Bandar Siraf

  (Redirected from Siraf)

Bandar Siraf (Persian: بندر سیراف‎, also Romanized as Bandar-e Sīraf; also known as Sīraf, Ţāherī, and Tāhiri; also known as Bandar-e Ţāherī and Bandar-i Ţāhirī, بندر طاهری - "Bandar" meaning "Port" in Persian)[2] is a city in the Central District of Kangan County, Bushehr Province, Iran. At the 2006 census, its population was 3,500, in 722 families.

Bandar Siraf (Bandar Taheri)

بندر سیراف
بندر طاهری
Beachfront in Siraf
Beachfront in Siraf
Bandar Siraf is located in Iran
Bandar Siraf
Bandar Siraf
Location in Iran
Coordinates: 27°40′00″N 52°20′33″E / 27.66667°N 52.34250°E / 27.66667; 52.34250Coordinates: 27°40′00″N 52°20′33″E / 27.66667°N 52.34250°E / 27.66667; 52.34250
Country Iran
 (2016 Census)
 • Total6,992 [1]
Time zoneUTC+3:30 (IRST)
 • Summer (DST)UTC+4:30 (IRDT)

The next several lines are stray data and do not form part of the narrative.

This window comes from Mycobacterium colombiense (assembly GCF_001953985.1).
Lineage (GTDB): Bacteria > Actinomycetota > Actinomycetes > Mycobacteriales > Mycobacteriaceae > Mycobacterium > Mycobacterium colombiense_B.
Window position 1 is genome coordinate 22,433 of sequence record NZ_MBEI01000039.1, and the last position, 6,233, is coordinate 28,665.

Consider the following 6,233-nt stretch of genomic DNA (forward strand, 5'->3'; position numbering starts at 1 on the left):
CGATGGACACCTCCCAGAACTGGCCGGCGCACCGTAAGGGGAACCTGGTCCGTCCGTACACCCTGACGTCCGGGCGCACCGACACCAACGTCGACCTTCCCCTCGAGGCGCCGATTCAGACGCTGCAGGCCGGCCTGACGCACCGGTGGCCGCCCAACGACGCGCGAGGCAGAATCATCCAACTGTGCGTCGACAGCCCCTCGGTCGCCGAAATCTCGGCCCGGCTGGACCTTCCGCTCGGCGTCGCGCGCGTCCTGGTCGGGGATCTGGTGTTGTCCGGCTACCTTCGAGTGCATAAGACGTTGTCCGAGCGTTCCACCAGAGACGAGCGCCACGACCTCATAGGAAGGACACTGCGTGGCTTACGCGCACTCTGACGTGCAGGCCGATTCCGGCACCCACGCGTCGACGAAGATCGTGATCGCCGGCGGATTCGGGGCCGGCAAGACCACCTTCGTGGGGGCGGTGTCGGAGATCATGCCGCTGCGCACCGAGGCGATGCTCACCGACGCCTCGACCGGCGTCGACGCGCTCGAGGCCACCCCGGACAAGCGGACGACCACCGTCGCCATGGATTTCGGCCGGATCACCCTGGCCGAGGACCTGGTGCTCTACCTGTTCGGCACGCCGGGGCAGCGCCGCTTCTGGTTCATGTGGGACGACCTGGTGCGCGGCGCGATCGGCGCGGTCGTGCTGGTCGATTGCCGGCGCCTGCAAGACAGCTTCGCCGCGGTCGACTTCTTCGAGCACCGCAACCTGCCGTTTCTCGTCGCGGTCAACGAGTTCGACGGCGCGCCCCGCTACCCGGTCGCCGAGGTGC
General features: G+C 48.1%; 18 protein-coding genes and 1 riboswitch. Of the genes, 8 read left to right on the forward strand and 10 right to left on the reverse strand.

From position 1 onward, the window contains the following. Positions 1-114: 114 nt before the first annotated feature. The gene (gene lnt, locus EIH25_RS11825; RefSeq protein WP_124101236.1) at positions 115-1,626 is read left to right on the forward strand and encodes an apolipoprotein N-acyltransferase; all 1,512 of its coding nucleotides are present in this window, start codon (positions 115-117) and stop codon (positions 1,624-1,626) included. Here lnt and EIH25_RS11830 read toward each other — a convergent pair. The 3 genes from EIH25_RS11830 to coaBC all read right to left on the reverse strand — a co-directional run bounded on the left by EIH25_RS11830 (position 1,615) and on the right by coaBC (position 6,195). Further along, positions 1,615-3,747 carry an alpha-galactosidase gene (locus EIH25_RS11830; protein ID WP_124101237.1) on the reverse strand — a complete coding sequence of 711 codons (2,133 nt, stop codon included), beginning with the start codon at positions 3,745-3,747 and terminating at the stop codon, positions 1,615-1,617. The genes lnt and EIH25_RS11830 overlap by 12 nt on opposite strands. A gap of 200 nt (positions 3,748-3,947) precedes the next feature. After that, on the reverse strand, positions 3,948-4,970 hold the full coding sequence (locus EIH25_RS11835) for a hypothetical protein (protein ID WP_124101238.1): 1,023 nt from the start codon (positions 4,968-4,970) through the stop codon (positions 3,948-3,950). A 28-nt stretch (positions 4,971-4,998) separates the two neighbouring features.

According to legend, Siraf was an ancient Sassanid port, destroyed around 970 CE,[3] which was located on the north shore of the Persian Gulf in what is now the Iranian province of Bushehr. Its ruins are approximately 220 km east of Bushire, 30 km east from Kangan city, and 380 km west of Bandar Abbas.[4] Siraf controlled three ports: Bandar-e-Taheri, Bandar-e-Kangan and Bandar-e-Dayer.[5] The Persian Gulf was used as a shipping route between the Arabian Peninsula and India over the Arabian Sea. Small boats, such as dhows, could also make the long journey by staying close to the coast and keeping land in sight.[6]